Are New Forms of Adolescent Self-Harm Being Ignored?
Morgan et al highlight an important public health issue(1). However their methods potentially overlook and omit newer forms of self-harm in children and adolescents, notably foreign body insertion(2,3,4,5). This is also variously known as self-embedding and polyembolokoilamania. It is becoming increasingly common in the child and adolescent population; as evidenced by both a growing body of medical literature and increasing reference made to it, both in social and mainstream media (2,3,4,5). It is most frequently observed in adolescent girls (2,3,4); the cohort in which the authors observed the most precipitous rise in self-injury(1).
This behaviour remains slow to be recognised by the medical community notwithstanding the attention it has attracted in society at large(5). It possibly first crystallised in the medical consciousness as discrete phenomenon as recently as 2010(3), with isolated extreme case reports prior to this(2,3,4). NICE guidance on self-harm makes no mention of it; neither does the latest 2016 iteration of NICE Self-Harm Quality Standard algorithm, with both addressing only self-cutting amongst physical self-injurious behaviours(6). The coding paradigm used by the authors potentially excludes self-embedding behaviours(1). It is important however to appreciate that self-harm in children and adolescents is a dynamic and evolving phenomenon and does not encompass the same cluster of behaviours as a decade ago. Effort must be made to identify and attend to all those who engage in self-injurious behaviours and not only those who suffer the recognised and well-characterised modes of self-injury.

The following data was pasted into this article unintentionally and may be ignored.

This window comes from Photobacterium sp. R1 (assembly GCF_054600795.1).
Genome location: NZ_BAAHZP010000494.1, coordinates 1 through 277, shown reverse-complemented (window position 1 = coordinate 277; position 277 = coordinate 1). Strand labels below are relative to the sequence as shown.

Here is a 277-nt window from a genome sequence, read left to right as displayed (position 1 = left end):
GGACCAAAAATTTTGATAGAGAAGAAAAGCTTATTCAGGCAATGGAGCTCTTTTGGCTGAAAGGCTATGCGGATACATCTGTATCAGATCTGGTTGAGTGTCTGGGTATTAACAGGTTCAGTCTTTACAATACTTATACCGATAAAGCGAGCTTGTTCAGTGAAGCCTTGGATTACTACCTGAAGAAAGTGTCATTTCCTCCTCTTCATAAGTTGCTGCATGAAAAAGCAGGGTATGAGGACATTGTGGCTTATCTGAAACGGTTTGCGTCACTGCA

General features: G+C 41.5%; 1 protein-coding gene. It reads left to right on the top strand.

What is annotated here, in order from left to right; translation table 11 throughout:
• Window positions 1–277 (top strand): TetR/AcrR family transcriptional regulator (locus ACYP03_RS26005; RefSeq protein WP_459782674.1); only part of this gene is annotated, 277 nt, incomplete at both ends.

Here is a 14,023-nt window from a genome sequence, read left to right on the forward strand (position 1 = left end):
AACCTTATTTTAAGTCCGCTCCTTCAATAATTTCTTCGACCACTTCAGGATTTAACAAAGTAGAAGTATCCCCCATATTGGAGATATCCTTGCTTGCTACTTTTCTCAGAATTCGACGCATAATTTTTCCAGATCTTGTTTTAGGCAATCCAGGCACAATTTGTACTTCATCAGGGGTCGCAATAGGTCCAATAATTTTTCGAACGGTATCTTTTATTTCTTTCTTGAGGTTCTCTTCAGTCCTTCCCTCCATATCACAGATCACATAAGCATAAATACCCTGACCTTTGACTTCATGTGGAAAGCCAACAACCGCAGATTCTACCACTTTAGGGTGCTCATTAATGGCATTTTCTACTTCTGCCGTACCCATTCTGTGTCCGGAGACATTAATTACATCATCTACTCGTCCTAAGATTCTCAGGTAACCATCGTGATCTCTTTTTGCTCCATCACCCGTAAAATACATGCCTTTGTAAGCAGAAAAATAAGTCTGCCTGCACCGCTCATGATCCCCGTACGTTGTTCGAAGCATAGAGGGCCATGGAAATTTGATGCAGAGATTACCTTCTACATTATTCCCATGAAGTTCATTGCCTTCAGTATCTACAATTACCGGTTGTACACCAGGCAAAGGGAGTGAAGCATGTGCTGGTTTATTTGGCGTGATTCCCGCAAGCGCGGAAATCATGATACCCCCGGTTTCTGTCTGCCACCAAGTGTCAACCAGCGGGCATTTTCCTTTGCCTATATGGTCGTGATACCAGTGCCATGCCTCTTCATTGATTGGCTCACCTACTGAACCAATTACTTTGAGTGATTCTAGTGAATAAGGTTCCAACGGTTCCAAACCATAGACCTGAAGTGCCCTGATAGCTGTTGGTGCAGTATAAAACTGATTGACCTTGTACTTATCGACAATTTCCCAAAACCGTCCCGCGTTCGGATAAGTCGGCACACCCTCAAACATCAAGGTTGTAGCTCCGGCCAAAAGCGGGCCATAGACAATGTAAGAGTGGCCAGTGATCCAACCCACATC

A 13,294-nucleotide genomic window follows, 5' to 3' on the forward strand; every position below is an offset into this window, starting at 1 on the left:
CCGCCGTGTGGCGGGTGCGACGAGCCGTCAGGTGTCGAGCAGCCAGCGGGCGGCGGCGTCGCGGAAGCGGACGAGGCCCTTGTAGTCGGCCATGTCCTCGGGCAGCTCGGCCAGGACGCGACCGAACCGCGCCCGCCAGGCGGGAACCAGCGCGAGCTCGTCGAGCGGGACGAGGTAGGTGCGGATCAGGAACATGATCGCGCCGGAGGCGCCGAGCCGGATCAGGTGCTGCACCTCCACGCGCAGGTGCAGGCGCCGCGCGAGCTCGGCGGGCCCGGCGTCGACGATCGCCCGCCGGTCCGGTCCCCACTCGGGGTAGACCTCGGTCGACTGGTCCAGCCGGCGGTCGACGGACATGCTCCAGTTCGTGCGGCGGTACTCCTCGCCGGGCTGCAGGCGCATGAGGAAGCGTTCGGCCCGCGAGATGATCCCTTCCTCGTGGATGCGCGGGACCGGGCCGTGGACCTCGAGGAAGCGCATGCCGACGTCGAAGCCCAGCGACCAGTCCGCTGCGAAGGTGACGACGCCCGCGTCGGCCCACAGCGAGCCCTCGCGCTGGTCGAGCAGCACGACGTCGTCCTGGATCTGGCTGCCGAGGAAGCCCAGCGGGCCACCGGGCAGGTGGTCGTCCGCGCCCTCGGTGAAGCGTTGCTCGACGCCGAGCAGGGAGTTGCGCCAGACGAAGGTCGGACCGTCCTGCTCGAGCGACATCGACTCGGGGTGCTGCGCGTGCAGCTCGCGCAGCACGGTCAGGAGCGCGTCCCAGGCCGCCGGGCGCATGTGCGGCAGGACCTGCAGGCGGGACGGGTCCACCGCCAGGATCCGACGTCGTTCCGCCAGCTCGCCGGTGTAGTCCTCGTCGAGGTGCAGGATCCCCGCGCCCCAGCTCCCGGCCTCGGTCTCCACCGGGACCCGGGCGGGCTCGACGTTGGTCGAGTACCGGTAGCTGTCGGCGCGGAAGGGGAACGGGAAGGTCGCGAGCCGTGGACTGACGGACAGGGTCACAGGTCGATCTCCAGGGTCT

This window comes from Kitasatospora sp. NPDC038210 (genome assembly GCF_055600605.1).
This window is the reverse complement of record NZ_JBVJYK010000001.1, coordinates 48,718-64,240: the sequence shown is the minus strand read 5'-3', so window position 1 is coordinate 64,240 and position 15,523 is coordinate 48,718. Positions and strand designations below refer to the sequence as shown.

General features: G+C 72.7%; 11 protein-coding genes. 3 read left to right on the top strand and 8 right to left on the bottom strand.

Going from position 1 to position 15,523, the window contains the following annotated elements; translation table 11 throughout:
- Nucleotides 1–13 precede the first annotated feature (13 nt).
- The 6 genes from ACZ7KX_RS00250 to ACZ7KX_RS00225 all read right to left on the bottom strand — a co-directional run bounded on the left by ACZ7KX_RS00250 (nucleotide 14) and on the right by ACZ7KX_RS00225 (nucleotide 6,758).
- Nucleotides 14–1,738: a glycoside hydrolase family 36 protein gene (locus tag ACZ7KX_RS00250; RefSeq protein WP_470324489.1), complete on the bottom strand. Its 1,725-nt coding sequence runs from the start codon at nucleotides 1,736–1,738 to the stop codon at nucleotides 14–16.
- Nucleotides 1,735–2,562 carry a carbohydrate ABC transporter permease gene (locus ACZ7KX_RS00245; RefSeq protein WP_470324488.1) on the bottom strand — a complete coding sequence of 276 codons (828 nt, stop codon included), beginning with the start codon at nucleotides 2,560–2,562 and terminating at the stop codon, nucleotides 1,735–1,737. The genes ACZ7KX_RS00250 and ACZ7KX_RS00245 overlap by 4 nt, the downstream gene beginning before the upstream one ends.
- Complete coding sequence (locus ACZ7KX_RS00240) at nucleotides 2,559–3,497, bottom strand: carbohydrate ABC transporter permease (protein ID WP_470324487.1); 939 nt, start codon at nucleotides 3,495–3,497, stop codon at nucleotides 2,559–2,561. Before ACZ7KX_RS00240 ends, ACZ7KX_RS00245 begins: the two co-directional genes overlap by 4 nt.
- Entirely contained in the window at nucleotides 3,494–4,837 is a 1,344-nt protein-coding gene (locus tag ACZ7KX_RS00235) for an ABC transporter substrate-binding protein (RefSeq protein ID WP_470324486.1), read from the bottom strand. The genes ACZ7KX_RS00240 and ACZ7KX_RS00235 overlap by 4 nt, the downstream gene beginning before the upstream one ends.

(1) Morgan C, Webb RT, Carr MJ, Kontopantelis E, Green J, Chew-Graham CA, Kapur N, Ashcroft DM. Incidence, clinical management, and mortality risk following self-harm among children and adolescents: cohort study in primary care. BMJ. 2017 Oct 18;359:j4351.
(2) Bennett GH, Shiels WE 2nd, Young AS, Lofthouse N, Mihalov L. Self-embedding behavior: a new primary care challenge. Pediatrics. 2011; 127:e1386-91
(3) Unruh BT, Nejad SH, Stern TW, Stern TA. Insertion of foreign bodies (polyembolokoilamania): underpinnings and management strategies. Prim Care Companion CNS Disord 2012;14(1).
(4) Young AS, Shiels WE 2nd, Murakami JW, Coley BD, Hogan MJ. Self-embedding behavior: radiologic management of self-inserted soft-tissue foreign bodies. Radiology. 2010 Oct;257(1):233
(5) Teens' Latest Self-Injury Fad: Self-Embedding Time Magazine: http://content.time.com/time/health/article/0,8599,1865995,00.html
Competing interests: No competing interests